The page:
Buckle up and get ready for some serotonin because here are some articles about some kick ass local groups that are fighting every day to help our region get just a little more awesome.

Want to plant some trees this year, but it feels like the Devil’s armpit outside? Check out these two local non profits dedicated to helping Louisville's environment

Louisville Trees is a non profit devoted to planting native trees around Louisville. With a partnership with JCPS , they’ve been busy hiring local teens and teaching hundreds of schoolchildren about the importance of trees in our neighborhoods!

They are also looking for volunteers to help clean up Greenwood Cemetery in the Chickasaw neighborhood! Please go to their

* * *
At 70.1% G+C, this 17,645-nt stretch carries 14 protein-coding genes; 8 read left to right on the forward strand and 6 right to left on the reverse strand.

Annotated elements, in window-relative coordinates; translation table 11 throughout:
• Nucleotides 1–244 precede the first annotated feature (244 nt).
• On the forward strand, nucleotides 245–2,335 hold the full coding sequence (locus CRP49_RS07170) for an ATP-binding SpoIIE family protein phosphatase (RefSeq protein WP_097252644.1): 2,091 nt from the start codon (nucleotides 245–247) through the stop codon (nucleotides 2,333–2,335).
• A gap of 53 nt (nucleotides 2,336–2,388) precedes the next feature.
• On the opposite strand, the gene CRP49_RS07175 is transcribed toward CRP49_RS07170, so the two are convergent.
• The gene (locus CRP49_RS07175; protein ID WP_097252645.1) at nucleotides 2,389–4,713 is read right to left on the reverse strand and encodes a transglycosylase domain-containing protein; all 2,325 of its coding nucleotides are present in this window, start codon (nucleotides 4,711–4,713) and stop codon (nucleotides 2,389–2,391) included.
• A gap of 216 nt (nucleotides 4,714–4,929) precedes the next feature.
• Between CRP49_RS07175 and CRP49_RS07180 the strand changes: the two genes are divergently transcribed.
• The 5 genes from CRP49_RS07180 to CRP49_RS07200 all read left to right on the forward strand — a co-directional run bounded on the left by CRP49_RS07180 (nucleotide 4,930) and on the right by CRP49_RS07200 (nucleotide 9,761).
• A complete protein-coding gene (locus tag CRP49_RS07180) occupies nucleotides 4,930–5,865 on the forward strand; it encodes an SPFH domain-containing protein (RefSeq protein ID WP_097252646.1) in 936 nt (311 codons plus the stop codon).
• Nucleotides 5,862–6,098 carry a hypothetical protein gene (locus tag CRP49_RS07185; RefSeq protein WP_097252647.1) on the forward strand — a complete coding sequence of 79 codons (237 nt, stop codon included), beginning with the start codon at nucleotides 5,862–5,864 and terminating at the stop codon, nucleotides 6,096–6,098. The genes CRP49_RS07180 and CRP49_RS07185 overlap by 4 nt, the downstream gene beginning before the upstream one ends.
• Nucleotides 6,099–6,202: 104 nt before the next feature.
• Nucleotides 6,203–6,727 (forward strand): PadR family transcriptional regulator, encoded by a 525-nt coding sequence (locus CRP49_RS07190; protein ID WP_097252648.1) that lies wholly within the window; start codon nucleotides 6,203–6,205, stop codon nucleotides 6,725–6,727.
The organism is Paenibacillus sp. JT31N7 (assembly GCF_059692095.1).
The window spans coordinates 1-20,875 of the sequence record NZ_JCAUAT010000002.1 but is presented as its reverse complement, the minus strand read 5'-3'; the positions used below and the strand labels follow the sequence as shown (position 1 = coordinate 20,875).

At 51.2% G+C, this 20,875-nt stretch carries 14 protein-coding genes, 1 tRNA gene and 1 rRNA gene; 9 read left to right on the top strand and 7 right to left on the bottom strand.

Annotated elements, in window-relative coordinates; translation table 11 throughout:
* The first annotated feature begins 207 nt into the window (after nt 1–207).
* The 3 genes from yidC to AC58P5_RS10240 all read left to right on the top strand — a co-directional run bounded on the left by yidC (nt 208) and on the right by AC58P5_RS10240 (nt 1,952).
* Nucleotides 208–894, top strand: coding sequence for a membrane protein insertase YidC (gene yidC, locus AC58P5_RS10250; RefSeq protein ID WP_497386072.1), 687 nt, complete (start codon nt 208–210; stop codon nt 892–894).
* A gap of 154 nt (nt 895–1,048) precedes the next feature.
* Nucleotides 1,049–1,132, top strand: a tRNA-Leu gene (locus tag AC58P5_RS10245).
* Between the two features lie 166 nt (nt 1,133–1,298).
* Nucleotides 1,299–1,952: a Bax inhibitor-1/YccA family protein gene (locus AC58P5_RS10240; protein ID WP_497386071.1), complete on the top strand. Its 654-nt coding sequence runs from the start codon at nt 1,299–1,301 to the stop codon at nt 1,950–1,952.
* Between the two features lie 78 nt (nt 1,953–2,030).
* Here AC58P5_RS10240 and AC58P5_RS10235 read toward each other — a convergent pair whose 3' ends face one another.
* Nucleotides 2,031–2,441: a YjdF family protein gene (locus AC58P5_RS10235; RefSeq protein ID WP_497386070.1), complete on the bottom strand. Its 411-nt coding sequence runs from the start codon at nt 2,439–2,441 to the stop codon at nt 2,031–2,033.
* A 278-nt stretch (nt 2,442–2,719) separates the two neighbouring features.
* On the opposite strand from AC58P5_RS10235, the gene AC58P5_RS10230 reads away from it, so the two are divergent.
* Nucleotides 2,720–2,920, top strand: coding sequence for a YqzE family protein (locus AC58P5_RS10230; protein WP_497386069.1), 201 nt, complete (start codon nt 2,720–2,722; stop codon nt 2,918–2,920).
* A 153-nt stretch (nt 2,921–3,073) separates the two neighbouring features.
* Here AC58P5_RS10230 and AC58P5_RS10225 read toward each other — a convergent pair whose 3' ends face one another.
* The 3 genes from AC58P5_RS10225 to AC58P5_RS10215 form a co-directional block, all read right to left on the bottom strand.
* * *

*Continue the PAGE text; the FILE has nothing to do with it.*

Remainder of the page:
for more information.

According to their website,

“Green Heart Louisville is a first-of-its-kind scientific experiment that will test if increasing green space in a neighborhood will improve air quality and human health. We are studying how Louisville's tree canopy affects heart health and risk for developing diabetes and obesity. Our researchers will investigate new ways to prevent heart disease, diabetes, and obesity and develop a scientifically backed "greenprint" for creating healthier cities.” (U of L , 2019)

This experiment in urban living has planted thousands of large trees in neighborhoods across the South End of Louisville. Hopefully, the data will show that areas with large amounts of biodiversity and shade will have dramatic increases in quality of life.

U of L also has a great composting service open to the public with a composting SERVICE being trialed right now!